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ARIZONA

http://www.azcentral.com/news/election/0829parks.shtml Phoenix voters have their own question about land preservation on the Sept. 7 ballot.

http://www.azcentral.com/news/election/0829preserve.shtml For the third time in four years, Scottsdale residents are being asked to help pay to save the McDowell Mountains from development. And on election night, the council will consider spending $32 million for the purchase of the 800-acre Brown's Ranch, north of Dynamite Road and west of Granite Mountain. The parcel is laden with archaeological ruins and historical sites.

COLORADO

http://www.seattletimes.com/news/nation-world/html98/ranc_19990829.html 63 years after the first guest checked into the historic McGraw Ranch, the ceiling of the barn-dance hall has begun to cave in. If all goes according to plan, the 1,200-acre McGraw Ranch will be reborn in 2001 as a top-notch research center where visiting scientists can stay and study, lending their knowledge to officials so they can better manage the park. At a time when western park managers are rethinking the agency's tendency to devalue historic structures on national-park land, the $1.5 million project is being touted as a model of how a piece of history can be preserved by just putting it to use.

http://www.durangoherald.com/1news1064.htm Work on the Old Hundred Mine boarding house has nearly been completed. The boarding house, built in 1905, sits on a steep slope at 12,300 feet on Galena Mountain, about five miles east of Silverton. Money for the project came from a $49,5000 State Historical Fund grant and a $15,000 Bureau of Land Management matching grant.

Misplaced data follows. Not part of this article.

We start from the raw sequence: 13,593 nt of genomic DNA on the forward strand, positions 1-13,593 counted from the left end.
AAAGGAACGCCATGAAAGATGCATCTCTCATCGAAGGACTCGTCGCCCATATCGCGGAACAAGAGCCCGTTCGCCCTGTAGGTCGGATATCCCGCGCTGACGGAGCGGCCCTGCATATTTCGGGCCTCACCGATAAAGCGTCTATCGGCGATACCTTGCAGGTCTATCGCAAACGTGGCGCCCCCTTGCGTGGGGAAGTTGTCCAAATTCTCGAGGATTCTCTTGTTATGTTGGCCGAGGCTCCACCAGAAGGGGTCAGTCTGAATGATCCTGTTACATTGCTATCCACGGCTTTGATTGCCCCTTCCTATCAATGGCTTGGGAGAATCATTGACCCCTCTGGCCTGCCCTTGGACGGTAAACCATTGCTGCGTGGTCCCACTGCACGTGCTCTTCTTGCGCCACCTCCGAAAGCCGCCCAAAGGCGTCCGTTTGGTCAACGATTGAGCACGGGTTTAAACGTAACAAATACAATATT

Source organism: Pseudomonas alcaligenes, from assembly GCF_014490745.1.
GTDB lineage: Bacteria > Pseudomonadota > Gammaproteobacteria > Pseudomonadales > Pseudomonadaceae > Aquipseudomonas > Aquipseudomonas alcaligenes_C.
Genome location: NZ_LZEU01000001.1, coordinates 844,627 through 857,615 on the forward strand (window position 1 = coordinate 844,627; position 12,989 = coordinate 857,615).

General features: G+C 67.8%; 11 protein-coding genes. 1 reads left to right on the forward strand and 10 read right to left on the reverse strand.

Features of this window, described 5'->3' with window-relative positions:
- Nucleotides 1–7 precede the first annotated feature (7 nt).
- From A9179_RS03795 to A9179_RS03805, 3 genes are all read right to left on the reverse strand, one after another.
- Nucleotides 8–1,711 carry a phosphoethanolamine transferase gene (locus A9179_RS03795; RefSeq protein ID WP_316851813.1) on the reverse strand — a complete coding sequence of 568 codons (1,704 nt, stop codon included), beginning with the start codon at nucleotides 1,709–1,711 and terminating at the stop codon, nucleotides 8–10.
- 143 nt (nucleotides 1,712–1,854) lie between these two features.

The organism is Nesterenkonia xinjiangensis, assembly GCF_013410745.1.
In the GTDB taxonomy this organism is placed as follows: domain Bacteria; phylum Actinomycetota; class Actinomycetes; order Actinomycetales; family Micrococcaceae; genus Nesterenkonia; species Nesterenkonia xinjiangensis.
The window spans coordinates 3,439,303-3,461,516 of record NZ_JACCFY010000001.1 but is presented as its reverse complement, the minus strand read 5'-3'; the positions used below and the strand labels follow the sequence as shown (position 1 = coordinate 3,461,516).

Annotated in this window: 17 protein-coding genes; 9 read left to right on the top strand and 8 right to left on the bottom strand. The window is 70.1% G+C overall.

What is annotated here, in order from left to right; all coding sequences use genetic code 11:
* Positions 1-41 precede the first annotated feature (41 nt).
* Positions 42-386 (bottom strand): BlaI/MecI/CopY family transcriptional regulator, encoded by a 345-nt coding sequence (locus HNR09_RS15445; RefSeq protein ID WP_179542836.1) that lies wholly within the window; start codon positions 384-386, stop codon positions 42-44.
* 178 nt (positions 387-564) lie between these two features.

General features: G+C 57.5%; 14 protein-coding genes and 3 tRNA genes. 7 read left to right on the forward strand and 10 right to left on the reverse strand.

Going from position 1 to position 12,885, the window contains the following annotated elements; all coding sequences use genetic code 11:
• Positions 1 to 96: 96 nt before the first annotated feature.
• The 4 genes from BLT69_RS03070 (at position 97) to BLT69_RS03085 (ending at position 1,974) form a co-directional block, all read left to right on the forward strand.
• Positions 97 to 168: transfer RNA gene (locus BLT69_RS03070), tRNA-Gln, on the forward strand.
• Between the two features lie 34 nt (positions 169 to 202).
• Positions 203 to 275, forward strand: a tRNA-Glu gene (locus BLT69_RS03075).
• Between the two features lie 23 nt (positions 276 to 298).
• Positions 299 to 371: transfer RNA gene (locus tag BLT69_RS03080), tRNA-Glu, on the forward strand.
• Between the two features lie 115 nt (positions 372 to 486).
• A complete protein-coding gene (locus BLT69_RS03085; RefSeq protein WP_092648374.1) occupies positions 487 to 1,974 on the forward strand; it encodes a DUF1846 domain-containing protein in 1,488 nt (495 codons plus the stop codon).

CYBERIA

http://www.washingtonpost.com:80/wp-srv/WPlate/1999-08/29/009l-082999-idx.html In The Ecological Indian, anthropologist Shepard Krech sets off into the dangerous but compelling territory of Native American identity. As the title suggests, Krech is intent on examining the commonly and often dearly held belief in the Indian as ecologist par excellence.

http://www.gatewayva.com/rtd/dailynews/virginia/river0829.shtml The drought of 1999 may be bad news for many Virginians, but for archaeologist Lyle Browning, the James River's low flow provides a rare chance to study Richmond's early industrial history.

http://www.nando.com/noframes/story/0,2107,87161-137711-915236-0,00.html "There has been a gap in thinking," said Hisao Baba, curator of anthropology at the National Science Museum in Tokyo. "Archaeology has made a lot of progress, but politics has made it difficult for the general public to take a critical look at their own past."